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Writing Subcommittee Minutes, 11/3/08

Members Present: J. Carter, N. Hinman, K. Kuipers, M. Medvetz,
M. Semanoff, K. Zoellner

Members Excused/Absent: H. Bruce

Ex-Officio Present:  K. Peterson, K. Ryan

Chair Hinman called the meeting to order at 2:15 p.m. 

 

The minutes from 10/13/08 were approved.

 

Communications:

  • Director Peterson provided an overview of her meeting with ECOS.  In 2007-2008 there was a significant rise in the WPA passing rates.  She looked into the possible causes of this and provided ECOS and the Committee with a report. There was not one variable that could be isolated for the increased passing rates.  The Exam is administered entirely by the Writing Center and passing rates on individual exams vary widely.  Members were provided with the prompts for the following exams.

10/25/08

79%

Darley and Latane

9/19/08

83%

Elliott

6/21/08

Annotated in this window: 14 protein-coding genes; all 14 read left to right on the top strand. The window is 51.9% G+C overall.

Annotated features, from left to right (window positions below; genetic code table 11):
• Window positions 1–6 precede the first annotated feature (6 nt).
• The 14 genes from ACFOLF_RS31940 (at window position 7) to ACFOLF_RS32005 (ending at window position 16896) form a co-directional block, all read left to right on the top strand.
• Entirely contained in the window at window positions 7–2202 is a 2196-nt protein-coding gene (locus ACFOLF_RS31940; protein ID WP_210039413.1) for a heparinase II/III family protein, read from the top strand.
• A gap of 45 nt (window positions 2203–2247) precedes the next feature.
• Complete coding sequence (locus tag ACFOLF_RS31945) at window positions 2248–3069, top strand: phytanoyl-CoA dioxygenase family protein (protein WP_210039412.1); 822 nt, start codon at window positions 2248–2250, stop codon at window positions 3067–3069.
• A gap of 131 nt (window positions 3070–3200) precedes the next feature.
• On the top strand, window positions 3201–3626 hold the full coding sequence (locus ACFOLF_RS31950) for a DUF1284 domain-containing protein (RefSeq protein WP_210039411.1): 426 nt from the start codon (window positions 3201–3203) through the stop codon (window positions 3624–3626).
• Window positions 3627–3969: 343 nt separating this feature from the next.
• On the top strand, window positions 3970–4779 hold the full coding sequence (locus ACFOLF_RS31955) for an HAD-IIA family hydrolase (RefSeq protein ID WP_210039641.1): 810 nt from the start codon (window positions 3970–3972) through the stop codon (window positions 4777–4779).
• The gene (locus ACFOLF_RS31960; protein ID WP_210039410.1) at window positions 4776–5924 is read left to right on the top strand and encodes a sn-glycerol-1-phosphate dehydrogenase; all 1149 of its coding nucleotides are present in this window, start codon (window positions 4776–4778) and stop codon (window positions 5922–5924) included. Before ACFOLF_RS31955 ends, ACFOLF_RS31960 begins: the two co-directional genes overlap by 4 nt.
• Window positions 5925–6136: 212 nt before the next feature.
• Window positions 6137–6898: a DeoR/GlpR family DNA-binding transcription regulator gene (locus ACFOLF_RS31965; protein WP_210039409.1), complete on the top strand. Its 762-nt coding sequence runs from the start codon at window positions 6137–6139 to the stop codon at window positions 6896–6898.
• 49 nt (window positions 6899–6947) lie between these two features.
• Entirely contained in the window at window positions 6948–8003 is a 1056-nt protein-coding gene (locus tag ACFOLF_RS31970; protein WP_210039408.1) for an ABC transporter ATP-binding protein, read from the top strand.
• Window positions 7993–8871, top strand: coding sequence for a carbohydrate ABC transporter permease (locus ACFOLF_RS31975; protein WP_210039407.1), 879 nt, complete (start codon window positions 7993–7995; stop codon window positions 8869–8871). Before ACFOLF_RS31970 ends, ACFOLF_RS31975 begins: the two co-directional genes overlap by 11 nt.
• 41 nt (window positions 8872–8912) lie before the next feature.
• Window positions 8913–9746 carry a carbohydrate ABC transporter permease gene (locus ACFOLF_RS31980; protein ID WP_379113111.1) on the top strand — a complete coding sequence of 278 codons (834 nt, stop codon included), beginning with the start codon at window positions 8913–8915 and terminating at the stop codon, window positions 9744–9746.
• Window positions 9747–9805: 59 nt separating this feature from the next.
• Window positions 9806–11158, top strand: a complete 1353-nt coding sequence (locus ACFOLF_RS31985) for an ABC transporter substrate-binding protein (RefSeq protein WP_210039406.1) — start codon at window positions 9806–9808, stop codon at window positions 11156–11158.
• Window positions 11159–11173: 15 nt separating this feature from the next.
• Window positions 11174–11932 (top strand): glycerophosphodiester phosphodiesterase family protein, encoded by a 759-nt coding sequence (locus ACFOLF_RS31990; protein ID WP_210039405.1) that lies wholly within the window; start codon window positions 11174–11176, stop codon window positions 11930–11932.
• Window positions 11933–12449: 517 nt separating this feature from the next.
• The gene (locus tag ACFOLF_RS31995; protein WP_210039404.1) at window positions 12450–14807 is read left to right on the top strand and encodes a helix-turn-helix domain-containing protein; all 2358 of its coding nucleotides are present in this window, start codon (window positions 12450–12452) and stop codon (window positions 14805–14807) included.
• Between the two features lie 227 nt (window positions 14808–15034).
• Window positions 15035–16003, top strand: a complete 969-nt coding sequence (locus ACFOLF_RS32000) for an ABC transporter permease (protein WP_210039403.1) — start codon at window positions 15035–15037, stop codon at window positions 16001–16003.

87%

Cousins

2/9/08 

82%

Barthes

2/10/07

63%

Dillard

9/22/07

56%

Ascher

2/12/05

52.6%

Didion


There were several changes that may have been a factor in the increased passing rates.  There was a renewed effort to apply the text selection criteria developed by the Provost's Writing Committee.  There was a targeted effort to tutor students that failed the exam.  In addition the grading process changed so that exams that are clearly passing are read only once where those with high or low scores are read twice. So previously a 3:3 score meant the exam received a score of 3 from two graders.  A 3:3 now means a 3.5 score received from one grader.